Speaking Kiwi

The day doesn’t start with my alarm, or with my required bowl of cereal. It didn’t start with the shower or the scramble to grab my stuff. My day starts as I stand at the doors of the lift and wonder for the hundredth time why one is always broken. And it’s not even the same one. The longer I stand there, the longer I have to consider the two sets of doors and the helpful screens that are supposed to say what floor they are on but never do. And the longer I have to question if people in New Zealand actually call them lifts or if they call them elevators. Kiwis. Why are they called Kiwis?

No, the difference is not important, but I am curious. If they say lift, should I also call it a lift? Or should I continue calling it an elevator. God forbid I go back to the states and call it a lift, my flat mates will laugh. Apartment. We call them apartments. That one I have already fully transitioned on. Never mind that I live in the Wellesly Student Apartments. I live in a flat. My roommates are my flat mates.

The lift finally beeps, the magic doors open, and I step in, poking the number for the bottom. Just as the doors trundle shut, a bloke appears heading for the lift. I press the handy button to open the doors and in he strolls. “Cheers, mate,” he says all chipper like. If I’d been in the states, I’d of thought he was Australian, but I know better now. But really? Cheers? Where’s the alcohol? And mate. Just what?

We get to the bottom after a long game of let’s not make eye contact but not stare at one spot on the floor or wall to long. I should have taken out my phone. He lets me exit first and I say, “Thanks.” I’ve gotten lift, flat, and even jandals down pat, but I can’t say “Cheers.” What’s there to be cheery about?

I make it through my 8 am tutorial like someone who is beyond gone and can only stare vacantly at the screen. Pissed, the word would be pissed here, eh? No, wait, when people say eh, it’s not a question. You just go eh. I make it through the tutorial and wander back into the lift, questioning why I bother going to a class where all I have to do is work on my homework. My first stop is coffee. Fuck tea, I need coffee. Starbucks.

The lady in front of me in line drops a two dollar coin as she pulls out her wallet. Those coins are sweet as. Who needs one dollar bills, when they got coins. Notes, not bills. “Ma’am, you dropped a two dollar,” I say as I pick it up for her.

She turns and I drop the coin in her palm. “Cheers,” she says, but the barista behind the counter laughs and whispers to her friend, “Ma’am?” I mean what do y’all say, Miss?

I order my coffee, getting a tall and again cursing the five dollars I’m spending on a drink half the size of a 2.50 drink in the USA. Sorry, 2,50.

Sometimes my Kiwi friends think I must be Canadian because I say sorry too much. I sorta feel insulted when they do.

Coffee in hand, I head to campus and my Maori culture class. Maori. For some reason I still have trouble ever pronouncing the word correctly, something about rolling the r’s. There we talk about religion and family and the importance of belonging to a place. I call where I am home and don’t really care, I’ve never met my mother’s sister’s children, and I’m not decisive enough to be an atheist. Or is that I don’t give enough of a damn? But the lecture is absolutely fascinating and the instructor completely delightful.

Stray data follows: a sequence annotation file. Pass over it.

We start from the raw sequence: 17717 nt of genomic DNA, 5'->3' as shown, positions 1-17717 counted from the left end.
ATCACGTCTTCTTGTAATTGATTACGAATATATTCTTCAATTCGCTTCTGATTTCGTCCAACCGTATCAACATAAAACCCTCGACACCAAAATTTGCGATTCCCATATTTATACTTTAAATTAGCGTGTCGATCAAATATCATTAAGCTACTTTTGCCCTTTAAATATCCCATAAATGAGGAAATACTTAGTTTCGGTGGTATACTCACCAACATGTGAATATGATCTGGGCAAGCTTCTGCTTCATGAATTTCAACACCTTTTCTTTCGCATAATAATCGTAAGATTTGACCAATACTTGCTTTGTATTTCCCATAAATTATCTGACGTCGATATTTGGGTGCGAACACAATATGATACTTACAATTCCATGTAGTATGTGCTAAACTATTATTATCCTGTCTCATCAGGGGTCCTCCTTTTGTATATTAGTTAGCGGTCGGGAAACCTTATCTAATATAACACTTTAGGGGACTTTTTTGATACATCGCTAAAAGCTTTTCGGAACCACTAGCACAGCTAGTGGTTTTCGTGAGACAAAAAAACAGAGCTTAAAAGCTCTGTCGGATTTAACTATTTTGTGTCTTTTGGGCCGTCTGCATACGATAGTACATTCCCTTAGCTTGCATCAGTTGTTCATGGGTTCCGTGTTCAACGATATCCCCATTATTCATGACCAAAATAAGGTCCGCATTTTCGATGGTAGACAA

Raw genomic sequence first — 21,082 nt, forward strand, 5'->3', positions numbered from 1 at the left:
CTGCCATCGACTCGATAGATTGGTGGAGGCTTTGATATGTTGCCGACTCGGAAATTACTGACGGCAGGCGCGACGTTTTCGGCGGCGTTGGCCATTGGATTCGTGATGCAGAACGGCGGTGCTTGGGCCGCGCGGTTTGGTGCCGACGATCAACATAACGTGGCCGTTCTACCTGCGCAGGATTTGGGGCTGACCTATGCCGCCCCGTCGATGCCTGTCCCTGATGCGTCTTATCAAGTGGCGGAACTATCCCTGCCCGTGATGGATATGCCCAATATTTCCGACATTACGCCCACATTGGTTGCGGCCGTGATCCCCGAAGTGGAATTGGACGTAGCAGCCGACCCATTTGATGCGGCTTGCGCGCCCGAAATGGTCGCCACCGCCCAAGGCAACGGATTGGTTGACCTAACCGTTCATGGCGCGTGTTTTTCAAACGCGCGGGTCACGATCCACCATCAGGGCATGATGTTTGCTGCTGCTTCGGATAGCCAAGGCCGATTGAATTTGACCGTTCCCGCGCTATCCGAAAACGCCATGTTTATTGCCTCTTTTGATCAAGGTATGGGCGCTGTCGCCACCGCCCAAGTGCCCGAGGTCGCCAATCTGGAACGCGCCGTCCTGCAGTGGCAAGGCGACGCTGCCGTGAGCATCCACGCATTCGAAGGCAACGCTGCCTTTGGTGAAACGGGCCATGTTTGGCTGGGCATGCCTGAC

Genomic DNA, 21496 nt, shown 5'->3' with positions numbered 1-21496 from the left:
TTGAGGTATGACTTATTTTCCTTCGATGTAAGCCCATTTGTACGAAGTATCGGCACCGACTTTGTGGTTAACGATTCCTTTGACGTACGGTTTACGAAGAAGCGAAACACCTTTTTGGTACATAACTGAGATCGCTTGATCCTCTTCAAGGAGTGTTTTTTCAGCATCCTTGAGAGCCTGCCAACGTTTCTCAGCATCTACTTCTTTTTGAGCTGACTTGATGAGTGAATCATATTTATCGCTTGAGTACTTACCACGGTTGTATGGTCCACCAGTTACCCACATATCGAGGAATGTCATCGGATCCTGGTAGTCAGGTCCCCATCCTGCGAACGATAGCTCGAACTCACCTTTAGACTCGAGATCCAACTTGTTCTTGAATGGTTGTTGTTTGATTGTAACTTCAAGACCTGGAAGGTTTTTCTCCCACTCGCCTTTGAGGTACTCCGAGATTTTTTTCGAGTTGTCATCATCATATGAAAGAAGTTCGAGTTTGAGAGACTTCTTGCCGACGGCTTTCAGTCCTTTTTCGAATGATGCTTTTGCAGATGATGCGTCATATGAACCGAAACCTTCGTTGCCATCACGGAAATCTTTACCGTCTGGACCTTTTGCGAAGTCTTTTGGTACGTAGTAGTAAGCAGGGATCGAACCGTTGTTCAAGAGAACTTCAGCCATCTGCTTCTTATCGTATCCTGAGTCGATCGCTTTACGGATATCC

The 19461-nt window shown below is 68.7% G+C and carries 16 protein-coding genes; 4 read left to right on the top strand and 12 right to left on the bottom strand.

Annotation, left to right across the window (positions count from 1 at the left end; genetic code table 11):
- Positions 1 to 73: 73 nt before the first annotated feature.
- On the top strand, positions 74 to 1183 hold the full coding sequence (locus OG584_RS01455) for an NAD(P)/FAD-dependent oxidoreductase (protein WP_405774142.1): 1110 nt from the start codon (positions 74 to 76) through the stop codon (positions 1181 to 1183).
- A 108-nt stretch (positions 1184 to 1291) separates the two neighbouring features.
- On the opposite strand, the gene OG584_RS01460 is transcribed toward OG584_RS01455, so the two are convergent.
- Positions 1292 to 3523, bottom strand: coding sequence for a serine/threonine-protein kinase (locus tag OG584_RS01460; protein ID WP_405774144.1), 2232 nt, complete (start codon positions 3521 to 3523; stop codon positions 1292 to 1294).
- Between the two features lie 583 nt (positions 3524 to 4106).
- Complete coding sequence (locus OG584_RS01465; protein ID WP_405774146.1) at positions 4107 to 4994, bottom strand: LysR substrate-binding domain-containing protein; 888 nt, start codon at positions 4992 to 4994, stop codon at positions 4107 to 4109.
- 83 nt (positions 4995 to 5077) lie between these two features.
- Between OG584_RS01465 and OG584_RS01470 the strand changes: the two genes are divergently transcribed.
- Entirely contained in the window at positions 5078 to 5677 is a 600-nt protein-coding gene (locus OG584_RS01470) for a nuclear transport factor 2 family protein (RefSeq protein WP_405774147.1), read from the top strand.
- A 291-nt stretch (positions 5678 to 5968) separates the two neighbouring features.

After class I enjoy the sweet comfort of talking to another American for the short walk back to our flats. We part at the lift because lunch waits for no one.

While enjoying a cup of tea—I have been converted somewhat—I make plans to see my girlfriend later. We text about dinner and as usually she says she’s “not fussed.” What does that even mean? She’s not picky? She won’t eat seafood or anything that is not mild, so it can’t be that she’s not picky. Eventually we settle on having pasta at her flat. I head to the grocery store.

As usually the footpath is crowded by tons of people and it’s a relief to diagonally cross the street. Ha, the diagonal crossing is the best! Don’t got that in the USA. No, I can’t say footpath. I reject that one. It’s a sidewalk.

In the store I shake my head at the capsicum and the questionable choice of calling every type of squash a pumpkin. At least the big orange one is still known as a pumpkin. I mosey towards the minced beef and wonder if it will ever feel right to call it ground again. On the pasta aisle I learn from my previous mistake and stay away from the tomato sauce, instead grabbing some proper pasta sauce. By sheer force of will I avoid the candy, I mean lollies, no candy, lollies means lollipops to me. For good measure I snag a bottle of wine, pleased that here I can actually drink legally, and I am all set to wait in the long line to check out.

A fifteen minute battle up the hill later, I arrive at my girlfriend’s flat. She says, “Good on you,” when I show her the wine with a smile. Good on you…. As we’re enjoying our wine she says, “I was afraid the feijoas had gone off, but they’re still good if you want take some home later.”

“Ha, I won’t say not to free food.”

Like she always does, she shakes her head and comments, “I can’t believe you don’t have feijoas in the states.”

“I can’t believe you say gone off instead of gone bad. That makes think that your food goes off on adventures. Like socks do in the dryer.”

“It’s not weird!” she protests and we start up again the discussion about Kiwisms. We exhaust the list of different words by the time I leave for my flat.

Back in my own room I get on skype with an American friend before she heads to class in the morning. “Hey girl, what’s up?” she asks.

“I just need to speak American with someone.”


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